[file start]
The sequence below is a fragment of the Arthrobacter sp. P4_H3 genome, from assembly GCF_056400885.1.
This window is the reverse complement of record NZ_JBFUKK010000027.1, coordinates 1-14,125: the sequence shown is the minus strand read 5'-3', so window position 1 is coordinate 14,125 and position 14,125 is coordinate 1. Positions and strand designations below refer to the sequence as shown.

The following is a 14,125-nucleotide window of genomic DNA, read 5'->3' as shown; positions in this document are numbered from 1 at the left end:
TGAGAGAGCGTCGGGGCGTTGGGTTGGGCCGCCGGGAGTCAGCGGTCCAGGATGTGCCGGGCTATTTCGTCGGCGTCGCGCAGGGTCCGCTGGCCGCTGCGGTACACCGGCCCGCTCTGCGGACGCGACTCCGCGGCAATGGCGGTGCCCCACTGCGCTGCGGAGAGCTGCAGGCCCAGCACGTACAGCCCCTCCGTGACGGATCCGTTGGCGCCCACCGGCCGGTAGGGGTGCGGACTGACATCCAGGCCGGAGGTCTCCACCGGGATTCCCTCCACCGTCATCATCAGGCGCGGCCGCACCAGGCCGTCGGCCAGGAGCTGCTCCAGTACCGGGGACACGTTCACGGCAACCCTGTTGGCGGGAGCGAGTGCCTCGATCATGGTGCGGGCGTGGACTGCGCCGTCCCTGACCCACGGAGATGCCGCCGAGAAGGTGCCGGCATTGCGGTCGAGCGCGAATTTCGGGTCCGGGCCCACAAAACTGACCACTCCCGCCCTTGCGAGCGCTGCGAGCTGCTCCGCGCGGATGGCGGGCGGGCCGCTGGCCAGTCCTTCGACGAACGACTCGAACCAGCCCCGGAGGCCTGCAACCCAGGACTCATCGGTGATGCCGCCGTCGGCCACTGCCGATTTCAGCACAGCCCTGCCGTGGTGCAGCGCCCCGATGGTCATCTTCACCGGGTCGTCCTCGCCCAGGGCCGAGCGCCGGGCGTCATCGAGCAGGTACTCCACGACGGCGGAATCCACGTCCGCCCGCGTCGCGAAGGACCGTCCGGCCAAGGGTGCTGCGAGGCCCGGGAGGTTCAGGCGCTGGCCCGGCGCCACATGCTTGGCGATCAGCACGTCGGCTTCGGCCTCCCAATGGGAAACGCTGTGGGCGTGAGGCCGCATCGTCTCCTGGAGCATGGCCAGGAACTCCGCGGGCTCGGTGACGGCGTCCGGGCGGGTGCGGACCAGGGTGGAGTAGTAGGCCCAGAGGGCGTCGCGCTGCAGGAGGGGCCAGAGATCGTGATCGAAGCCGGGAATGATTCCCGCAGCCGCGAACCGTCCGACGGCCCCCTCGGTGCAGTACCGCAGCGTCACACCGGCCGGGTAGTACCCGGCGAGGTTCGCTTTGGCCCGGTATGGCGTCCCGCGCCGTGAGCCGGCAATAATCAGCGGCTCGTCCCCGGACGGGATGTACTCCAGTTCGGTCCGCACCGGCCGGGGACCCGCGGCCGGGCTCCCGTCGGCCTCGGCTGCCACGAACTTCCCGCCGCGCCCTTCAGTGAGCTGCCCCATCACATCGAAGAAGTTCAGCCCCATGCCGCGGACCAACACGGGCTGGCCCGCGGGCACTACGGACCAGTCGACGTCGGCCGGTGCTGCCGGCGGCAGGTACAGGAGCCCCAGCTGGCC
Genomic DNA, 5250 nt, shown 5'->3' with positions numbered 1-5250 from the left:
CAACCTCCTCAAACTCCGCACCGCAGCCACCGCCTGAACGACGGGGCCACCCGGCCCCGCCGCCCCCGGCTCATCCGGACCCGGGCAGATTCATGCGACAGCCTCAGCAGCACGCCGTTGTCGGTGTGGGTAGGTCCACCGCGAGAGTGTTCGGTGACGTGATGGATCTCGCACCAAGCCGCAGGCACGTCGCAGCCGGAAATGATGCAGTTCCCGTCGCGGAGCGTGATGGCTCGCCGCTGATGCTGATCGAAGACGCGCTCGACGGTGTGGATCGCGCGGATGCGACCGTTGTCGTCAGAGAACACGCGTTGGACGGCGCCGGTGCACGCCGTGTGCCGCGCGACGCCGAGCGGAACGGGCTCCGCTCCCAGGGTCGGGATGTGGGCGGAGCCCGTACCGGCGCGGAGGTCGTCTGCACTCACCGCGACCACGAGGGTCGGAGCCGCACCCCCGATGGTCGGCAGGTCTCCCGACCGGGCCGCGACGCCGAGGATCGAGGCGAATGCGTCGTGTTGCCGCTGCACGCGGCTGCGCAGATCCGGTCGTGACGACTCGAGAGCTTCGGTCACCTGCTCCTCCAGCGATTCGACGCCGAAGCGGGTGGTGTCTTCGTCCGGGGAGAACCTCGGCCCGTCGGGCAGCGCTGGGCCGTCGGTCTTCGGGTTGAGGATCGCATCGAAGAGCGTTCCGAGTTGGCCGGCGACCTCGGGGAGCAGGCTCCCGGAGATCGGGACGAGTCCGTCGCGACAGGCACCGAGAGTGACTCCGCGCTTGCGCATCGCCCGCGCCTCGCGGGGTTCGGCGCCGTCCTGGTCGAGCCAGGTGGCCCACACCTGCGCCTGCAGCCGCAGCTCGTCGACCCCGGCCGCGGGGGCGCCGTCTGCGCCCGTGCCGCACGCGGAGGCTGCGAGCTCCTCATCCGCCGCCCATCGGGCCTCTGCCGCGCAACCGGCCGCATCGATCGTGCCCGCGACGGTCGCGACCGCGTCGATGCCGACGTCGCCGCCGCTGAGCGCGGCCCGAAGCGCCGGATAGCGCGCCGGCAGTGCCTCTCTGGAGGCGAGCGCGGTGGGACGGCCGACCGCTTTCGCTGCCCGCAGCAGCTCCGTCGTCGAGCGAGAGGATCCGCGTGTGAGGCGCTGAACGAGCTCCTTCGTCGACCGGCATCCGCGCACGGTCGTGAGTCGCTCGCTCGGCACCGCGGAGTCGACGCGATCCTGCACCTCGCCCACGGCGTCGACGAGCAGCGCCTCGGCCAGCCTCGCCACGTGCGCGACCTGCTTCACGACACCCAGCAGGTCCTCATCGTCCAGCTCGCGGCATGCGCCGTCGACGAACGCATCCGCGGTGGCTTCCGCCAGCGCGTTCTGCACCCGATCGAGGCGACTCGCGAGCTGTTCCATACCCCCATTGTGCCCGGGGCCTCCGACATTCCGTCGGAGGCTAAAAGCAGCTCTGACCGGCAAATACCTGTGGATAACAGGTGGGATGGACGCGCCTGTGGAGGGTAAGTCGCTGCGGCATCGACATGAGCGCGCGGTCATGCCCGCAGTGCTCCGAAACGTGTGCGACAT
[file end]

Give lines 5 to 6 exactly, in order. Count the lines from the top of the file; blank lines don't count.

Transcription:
Genomic DNA, 5250 nt, shown 5'->3' with positions numbered 1-5250 from the left:
CAACCTCCTCAAACTCCGCACCGCAGCCACCGCCTGAACGACGGGGCCACCCGGCCCCGCCGCCCCCGGCTCATCCGGACCCGGGCAGATTCATGCGACAGCCTCAGCAGCACGCCGTTGTCGGTGTGGGTAGGTCCACCGCGAGAGTGTTCGGTGACGTGATGGATCTCGCACCAAGCCGCAGGCACGTCGCAGCCGGAAATGATGCAGTTCCCGTCGCGGAGCGTGATGGCTCGCCGCTGATGCTGATCGAAGACGCGCTCGACGGTGTGGATCGCGCGGATGCGACCGTTGTCGTCAGAGAACACGCGTTGGACGGCGCCGGTGCACGCCGTGTGCCGCGCGACGCCGAGCGGAACGGGCTCCGCTCCCAGGGTCGGGATGTGGGCGGAGCCCGTACCGGCGCGGAGGTCGTCTGCACTCACCGCGACCACGAGGGTCGGAGCCGCACCCCCGATGGTCGGCAGGTCTCCCGACCGGGCCGCGACGCCGAGGATCGAGGCGAATGCGTCGTGTTGCCGCTGCACGCGGCTGCGCAGATCCGGTCGTGACGACTCGAGAGCTTCGGTCACCTGCTCCTCCAGCGATTCGACGCCGAAGCGGGTGGTGTCTTCGTCCGGGGAGAACCTCGGCCCGTCGGGCAGCGCTGGGCCGTCGGTCTTCGGGTTGAGGATCGCATCGAAGAGCGTTCCGAGTTGGCCGGCGACCTCGGGGAGCAGGCTCCCGGAGATCGGGACGAGTCCGTCGCGACAGGCACCGAGAGTGACTCCGCGCTTGCGCATCGCCCGCGCCTCGCGGGGTTCGGCGCCGTCCTGGTCGAGCCAGGTGGCCCACACCTGCGCCTGCAGCCGCAGCTCGTCGACCCCGGCCGCGGGGGCGCCGTCTGCGCCCGTGCCGCACGCGGAGGCTGCGAGCTCCTCATCCGCCGCCCATCGGGCCTCTGCCGCGCAACCGGCCGCATCGATCGTGCCCGCGACGGTCGCGACCGCGTCGATGCCGACGTCGCCGCCGCTGAGCGCGGCCCGAAGCGCCGGATAGCGCGCCGGCAGTGCCTCTCTGGAGGCGAGCGCGGTGGGACGGCCGACCGCTTTCGCTGCCCGCAGCAGCTCCGTCGTCGAGCGAGAGGATCCGCGTGTGAGGCGCTGAACGAGCTCCTTCGTCGACCGGCATCCGCGCACGGTCGTGAGTCGCTCGCTCGGCACCGCGGAGTCGACGCGATCCTGCACCTCGCCCACGGCGTCGACGAGCAGCGCCTCGGCCAGCCTCGCCACGTGCGCGACCTGCTTCACGACACCCAGCAGGTCCTCATCGTCCAGCTCGCGGCATGCGCCGTCGACGAACGCATCCGCGGTGGCTTCCGCCAGCGCGTTCTGCACCCGATCGAGGCGACTCGCGAGCTGTTCCATACCCCCATTGTGCCCGGGGCCTCCGACATTCCGTCGGAGGCTAAAAGCAGCTCTGACCGGCAAATACCTGTGGATAACAGGTGGGATGGACGCGCCTGTGGAGGGTAAGTCGCTGCGGCATCGACATGAGCGCGCGGTCATGCCCGCAGTGCTCCGAAACGTGTGCGACAT